Parents Distracted While Teaching Kids to Drive
Jim LiebeltJim is Senior Writer, Editor and Researcher for the HomeWord Center for Youth and Family at Azusa Pacific University. Jim has over 25 years of experience as a youth and family ministry specialist, and has been on the HomeWord staff since 1998. He has served over the years as a pastor, author, youth ministry trainer, adjunct college instructor and speaker. Jim’s culture blog and parenting articles appear on HomeWord.com. Jim is a contributing author of culture and parenting articles to Crosswalk.com. Jim and his wife Jenny live in Olympia, WA.
- 2011 Oct 18
A majority of parents admit being distracted by cellphones or other electronic devices — even while teaching their children to drive.
That's according to a survey by insurer State Farm, which found that 53% of parents admitted being distracted by the devices at least once while they were teaching their teens to drive. Teens surveyed put the number higher: 61% said their parents were distracted while helping them learn to drive.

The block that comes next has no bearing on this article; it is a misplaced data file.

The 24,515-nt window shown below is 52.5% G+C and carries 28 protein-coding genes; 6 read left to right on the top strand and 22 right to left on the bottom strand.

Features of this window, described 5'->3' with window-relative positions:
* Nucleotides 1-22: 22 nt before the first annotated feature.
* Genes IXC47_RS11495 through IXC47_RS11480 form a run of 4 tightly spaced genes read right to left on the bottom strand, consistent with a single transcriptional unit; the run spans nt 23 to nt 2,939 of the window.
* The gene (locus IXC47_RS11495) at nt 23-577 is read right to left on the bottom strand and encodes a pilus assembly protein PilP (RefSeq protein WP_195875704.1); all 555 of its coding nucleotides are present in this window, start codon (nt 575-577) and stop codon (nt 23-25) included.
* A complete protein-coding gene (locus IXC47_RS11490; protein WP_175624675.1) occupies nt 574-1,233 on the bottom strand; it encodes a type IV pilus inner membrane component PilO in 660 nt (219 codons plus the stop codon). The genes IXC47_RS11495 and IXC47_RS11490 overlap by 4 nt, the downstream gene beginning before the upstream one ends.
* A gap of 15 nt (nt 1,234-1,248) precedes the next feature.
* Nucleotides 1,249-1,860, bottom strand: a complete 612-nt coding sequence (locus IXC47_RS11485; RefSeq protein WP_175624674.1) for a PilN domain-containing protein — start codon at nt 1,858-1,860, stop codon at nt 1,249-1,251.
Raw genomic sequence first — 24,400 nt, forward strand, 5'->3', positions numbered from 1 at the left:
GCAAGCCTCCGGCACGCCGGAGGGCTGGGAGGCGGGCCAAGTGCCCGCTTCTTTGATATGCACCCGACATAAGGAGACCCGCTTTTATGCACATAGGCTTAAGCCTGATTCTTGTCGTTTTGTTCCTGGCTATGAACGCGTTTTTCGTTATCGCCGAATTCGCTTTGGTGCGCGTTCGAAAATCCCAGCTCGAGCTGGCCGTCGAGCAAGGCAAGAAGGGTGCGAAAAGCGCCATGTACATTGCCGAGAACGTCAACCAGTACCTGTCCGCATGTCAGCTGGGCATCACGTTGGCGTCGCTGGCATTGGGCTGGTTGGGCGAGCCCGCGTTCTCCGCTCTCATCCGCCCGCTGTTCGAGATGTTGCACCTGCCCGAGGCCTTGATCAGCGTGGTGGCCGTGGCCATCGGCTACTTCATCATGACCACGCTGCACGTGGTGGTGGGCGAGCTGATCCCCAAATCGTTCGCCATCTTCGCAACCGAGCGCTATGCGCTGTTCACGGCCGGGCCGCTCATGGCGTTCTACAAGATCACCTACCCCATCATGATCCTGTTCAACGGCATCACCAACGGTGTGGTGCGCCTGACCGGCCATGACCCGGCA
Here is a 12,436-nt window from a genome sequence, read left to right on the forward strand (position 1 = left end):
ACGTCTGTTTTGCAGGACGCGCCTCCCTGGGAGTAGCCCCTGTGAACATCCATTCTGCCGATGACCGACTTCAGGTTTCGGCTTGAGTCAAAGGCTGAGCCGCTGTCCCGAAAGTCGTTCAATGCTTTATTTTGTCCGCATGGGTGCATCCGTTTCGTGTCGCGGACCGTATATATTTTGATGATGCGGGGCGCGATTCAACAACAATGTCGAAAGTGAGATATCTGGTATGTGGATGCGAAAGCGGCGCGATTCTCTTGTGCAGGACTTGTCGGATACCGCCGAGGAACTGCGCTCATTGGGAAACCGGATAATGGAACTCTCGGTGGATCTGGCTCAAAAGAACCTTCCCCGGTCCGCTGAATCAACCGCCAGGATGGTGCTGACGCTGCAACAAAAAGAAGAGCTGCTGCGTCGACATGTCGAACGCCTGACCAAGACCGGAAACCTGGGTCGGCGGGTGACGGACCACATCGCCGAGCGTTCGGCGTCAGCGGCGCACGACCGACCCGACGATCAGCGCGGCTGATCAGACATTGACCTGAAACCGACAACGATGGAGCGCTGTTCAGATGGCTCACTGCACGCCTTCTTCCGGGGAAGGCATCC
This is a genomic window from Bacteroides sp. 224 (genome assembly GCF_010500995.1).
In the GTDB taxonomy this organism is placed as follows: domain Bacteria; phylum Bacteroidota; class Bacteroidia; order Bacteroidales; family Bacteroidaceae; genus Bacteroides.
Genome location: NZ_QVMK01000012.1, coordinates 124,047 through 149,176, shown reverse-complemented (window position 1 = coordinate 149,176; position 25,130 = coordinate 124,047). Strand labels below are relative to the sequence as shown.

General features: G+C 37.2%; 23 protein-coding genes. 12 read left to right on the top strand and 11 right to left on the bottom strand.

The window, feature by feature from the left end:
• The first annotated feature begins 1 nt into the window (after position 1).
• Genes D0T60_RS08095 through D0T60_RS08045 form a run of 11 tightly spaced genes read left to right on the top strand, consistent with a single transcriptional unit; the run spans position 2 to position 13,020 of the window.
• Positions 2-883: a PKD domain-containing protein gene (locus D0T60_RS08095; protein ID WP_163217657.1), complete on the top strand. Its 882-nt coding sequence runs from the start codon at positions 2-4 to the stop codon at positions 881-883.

"It is alarming," says Chris Mullen, State Farm's director of technology research. "There is a need to remind parents that they are the role models. Whether it's deliberate or not, we're showing these teens what's acceptable in the car."
The survey also revealed that many parents use their electronic devices more often than they think while Junior is in the car: 54% of teens said they had seen their parents use a cellphone while driving "sometimes, often or all the time"; 43% of parents admitted using the phone that often with a teen in the vehicle.